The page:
living with art

in the art world, there’s a lot of poo-pooing “decorative” art.    the damning statement “she bought a painting to match her sofa” is delivered with a roll of eyes and/or up-curled lip.  and with reason.   art is supposed to mean something.   make you think or feel.    it’s supposed to speak to you now, but mean different things to you as time passes and your world view changes.    it’s supposed to be lasting.    ok, i’m an idealist.    but art shouldn’t be something you toss out because you buy a new sofa or re-upholster an old one.    that said, the art should look good while you’re living with it.    in fact, better than in the white-walled gallery where you first saw it — because in a residential setting it exists in a cultural context.   i’m in very nice homes all the time.    in the interesting ones, the art says a lot about the people who live there.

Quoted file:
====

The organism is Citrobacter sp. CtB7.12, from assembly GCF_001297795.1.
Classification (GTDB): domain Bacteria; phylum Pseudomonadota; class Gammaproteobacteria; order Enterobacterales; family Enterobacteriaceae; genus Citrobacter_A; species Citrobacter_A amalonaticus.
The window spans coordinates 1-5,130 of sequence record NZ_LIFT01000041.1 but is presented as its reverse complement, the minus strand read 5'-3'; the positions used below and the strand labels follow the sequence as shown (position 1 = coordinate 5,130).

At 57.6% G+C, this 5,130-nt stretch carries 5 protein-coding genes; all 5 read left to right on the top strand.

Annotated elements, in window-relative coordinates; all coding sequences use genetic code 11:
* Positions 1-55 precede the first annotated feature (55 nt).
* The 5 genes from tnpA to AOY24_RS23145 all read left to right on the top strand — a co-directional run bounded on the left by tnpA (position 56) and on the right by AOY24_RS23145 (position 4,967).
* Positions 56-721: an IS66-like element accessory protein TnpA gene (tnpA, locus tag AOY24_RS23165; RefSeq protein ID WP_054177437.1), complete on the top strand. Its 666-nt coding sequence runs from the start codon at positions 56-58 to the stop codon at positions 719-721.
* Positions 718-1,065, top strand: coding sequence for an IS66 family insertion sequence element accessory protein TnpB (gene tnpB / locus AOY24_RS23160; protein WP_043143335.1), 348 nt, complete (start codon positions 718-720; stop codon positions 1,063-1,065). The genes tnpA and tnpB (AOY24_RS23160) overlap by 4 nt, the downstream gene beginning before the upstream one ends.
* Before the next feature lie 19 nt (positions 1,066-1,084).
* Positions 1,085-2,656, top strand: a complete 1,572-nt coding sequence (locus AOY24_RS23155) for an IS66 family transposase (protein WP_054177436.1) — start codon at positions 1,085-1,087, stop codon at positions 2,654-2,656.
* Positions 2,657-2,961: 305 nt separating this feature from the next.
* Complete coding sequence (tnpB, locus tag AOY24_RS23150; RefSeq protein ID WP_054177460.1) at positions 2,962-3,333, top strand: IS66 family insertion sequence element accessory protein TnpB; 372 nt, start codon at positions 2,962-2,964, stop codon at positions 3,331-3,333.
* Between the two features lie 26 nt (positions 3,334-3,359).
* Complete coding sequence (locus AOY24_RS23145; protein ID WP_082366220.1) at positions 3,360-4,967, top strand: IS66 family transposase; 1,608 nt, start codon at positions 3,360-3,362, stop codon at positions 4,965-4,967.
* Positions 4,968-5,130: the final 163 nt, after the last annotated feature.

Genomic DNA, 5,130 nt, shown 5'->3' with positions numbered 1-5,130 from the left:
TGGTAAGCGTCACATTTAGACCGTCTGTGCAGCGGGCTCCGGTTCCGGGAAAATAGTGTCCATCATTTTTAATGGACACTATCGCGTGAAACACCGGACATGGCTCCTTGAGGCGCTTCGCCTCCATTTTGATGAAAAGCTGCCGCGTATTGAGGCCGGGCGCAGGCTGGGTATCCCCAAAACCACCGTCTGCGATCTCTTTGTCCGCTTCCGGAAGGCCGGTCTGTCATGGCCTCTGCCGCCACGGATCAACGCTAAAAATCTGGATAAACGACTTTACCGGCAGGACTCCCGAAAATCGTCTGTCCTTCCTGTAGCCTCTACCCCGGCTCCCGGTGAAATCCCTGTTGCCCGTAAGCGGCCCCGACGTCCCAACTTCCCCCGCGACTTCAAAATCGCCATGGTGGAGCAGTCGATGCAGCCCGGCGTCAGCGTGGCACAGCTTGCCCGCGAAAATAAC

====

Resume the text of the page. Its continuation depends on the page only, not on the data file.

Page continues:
the glass and nickel-plated bronze piece “purple rain” by timothy horn is based on 18th-century jewelry design and makes assertions about taste and vulgarity and obsession and sexuality.    it also adds a lot of personality to a room that is otherwise a bit austere.   like a jewel worn on the simple black dress…

a silicon piece by timothy horn – “mutton dressed as lamb” – based on an a mirror design of thomas chippendale, in an otherwise modern dining room.

another timothy horn piece “silk purse/sow’s ear” in a more opulent interior.

a driss ouadahi painting hanging on the pink striped wallpaper of a little girl’s room.  look how fabulous this room is…

a kid’s room that’s neither primary colors, nor all pastel  —   what a relief.

salon-style crystal liu and ann cravens drawings:

simple, right?   formally, the mirror in the liliana porter photograph “blue eyes” echos the architecture of the window.     but it’s more interesting than that.   there’s also a smart subtext going on about “looking” and “seeing” and reflection, both literal and figurative…